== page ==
Planning London: Maps from King’s Court Galleries
There is a shop in London that I always peer into when I walk past but have always resisted going in as it presented a real risk of bankruptcy. With a couple of hours (the minimum required I thought) to spare last weekend I thought it was finally time to go and look around the cartophiles paradise that is King’s Court Galleries in Fulham. Many of the finds were too good not to blog so I thought I should share them here (I did my best with my phone camera). All my favourite maps seemed to relate to the planning of London.
The first, and probably most well-known, of the plans I saw was Christopher Wren’s 1666 proposal for London in the aftermath of the Great Fire. The version above, published by Walter Harrison in 1775, depicts the straightening of roads in the City to create broad avenues and large piazzas. Much of the plan was unfeasible both due to a lack of consideration for London’s topography but also, perhaps more importantly, because people were quick to claim their land (that once contained their home/ business) soon after the fire. This meant the layout of the City remained relatively unchanged despite widespread rebuilding and is the reason why the pre-1666 street layout is largely present today.
Moving ahead 100 years, the map above, as its elaborate title below explains, illustrates the improvements to London that were funded by Coal Duties. The changes are shown in shades of red/ pink. One of the most interesting is the covering of the River Fleet, one of London’s best known underground rivers. This map is clearly designed to demonstrate the necessity of taxation so I guess the contemporary equivalent (although I doubt it exists) could be road improvements funded by the London congestion charge or speed cameras.
On the theme of accountability on behalf of taxpayers, this map (it is 19th Century but I forgot to note down exactly when) has a series of proposed improvements to London streets (the nature of these are unclear) coloured by the person that suggested them.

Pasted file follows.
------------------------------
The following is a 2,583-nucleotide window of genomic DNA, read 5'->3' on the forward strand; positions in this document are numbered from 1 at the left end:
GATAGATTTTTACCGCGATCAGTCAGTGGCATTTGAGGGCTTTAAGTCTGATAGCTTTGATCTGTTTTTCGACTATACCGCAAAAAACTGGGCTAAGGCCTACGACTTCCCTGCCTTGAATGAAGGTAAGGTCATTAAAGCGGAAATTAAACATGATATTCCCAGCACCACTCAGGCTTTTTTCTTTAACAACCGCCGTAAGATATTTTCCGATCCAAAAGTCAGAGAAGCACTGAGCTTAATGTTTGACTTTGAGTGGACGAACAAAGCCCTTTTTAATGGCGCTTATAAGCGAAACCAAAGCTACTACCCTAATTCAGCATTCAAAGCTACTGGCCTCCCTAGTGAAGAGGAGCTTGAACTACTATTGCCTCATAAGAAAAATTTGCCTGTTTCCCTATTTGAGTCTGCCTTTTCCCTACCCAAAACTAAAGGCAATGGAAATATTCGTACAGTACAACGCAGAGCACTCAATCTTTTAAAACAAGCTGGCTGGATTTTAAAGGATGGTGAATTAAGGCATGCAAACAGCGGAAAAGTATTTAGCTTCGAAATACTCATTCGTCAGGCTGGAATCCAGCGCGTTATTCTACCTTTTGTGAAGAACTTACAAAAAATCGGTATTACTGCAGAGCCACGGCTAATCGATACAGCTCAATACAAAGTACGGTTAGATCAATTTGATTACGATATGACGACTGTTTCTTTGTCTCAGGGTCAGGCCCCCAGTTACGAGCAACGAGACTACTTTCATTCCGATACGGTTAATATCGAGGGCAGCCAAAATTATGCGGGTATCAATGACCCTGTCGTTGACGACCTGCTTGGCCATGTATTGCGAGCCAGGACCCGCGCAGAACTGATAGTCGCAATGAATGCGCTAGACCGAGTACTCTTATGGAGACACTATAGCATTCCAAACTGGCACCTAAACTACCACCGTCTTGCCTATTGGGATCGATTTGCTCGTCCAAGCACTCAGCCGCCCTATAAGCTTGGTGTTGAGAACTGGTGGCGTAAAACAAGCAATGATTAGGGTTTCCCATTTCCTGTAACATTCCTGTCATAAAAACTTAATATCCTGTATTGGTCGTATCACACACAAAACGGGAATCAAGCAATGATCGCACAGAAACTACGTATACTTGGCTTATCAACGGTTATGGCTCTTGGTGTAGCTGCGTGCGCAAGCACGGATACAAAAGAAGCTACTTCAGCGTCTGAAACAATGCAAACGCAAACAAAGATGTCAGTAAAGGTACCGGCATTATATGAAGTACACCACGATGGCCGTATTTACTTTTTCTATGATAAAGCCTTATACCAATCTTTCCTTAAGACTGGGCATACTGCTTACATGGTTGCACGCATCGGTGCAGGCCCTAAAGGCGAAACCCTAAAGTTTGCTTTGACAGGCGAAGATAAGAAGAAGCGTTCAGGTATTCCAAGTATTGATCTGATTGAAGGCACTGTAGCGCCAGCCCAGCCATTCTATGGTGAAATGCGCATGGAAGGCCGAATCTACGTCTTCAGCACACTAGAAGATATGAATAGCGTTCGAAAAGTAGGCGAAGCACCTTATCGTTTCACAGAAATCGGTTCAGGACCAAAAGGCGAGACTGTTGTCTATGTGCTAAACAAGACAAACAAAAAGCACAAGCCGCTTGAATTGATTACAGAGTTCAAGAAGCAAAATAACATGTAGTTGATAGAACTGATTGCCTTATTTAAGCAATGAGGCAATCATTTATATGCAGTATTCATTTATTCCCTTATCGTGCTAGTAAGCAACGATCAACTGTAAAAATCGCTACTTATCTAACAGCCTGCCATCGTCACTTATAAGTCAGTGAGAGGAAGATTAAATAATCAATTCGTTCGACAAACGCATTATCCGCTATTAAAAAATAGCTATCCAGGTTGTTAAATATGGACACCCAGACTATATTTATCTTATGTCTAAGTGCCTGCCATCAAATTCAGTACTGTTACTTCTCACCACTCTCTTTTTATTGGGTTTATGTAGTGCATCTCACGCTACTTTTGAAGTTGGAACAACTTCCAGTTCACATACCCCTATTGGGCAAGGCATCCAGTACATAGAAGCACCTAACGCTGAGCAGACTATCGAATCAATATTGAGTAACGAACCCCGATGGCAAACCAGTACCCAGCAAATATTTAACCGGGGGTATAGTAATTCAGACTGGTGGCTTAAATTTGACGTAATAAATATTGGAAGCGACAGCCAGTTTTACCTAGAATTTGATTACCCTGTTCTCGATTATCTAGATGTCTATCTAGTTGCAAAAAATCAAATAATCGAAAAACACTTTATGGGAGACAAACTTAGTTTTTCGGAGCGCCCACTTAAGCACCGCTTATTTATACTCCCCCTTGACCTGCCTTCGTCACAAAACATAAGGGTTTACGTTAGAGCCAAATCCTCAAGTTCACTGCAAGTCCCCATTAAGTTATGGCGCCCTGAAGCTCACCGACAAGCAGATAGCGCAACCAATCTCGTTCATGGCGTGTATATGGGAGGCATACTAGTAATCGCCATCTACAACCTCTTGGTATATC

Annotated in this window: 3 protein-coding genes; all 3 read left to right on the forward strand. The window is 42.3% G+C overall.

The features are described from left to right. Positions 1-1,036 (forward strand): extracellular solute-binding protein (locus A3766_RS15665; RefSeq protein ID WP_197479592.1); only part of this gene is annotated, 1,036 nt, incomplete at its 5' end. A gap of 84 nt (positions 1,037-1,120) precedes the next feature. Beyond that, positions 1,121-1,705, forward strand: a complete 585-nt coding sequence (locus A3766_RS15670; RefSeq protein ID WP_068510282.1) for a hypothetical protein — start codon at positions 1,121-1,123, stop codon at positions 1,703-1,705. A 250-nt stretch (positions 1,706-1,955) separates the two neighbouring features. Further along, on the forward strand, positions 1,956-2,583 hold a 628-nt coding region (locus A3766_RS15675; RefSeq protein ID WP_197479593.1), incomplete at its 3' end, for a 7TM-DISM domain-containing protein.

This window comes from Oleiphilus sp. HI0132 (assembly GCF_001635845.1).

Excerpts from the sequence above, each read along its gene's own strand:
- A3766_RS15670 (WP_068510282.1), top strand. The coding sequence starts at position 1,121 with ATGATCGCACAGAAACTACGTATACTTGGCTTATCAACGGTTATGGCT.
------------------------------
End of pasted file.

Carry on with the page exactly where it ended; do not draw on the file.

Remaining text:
We have T. Marsh Nelson, for example, to thank for changes in red and John Roe for those in pink. Of the many things, however, that Londoners have the Victorians to thank for, I think we are particularly proud of our parks. The excerpt below shows the proposed location and layout for Battersea Park and is taken from a much larger map, published in 1851, with the grand title of “Tallis’s Illustrated Plan of London and its Environs in Commemoration of the Great Exhibition of All Nations”.
The final map (it is one continuous map- I have just stuck two photos together) presents a radical proposal from John Murray (printed around 1864) to reconfigure Charing Cross Station to include a large new access road. What is striking about this is the number of buildings, not least the London Coliseum(!) that would have had to be cleared to accomodate this. Such plans demonstrate the ambition of the Victorians to modernise London and the resources at their disposal to do it.
This was a really enjoyable post to write and I am grateful to David and also Chris at Kings Court Galleries who took the time to explain the maps and let me take pictures. Next time you are in Fulham they are worth a visit (maps cost between £50 to £75k). We are not on commission (nor have we been sponsored to write this post) but please mention mappinglondon.co.uk if you purchase anything! If you know of a map shop near you that is worth checking out, do let us know.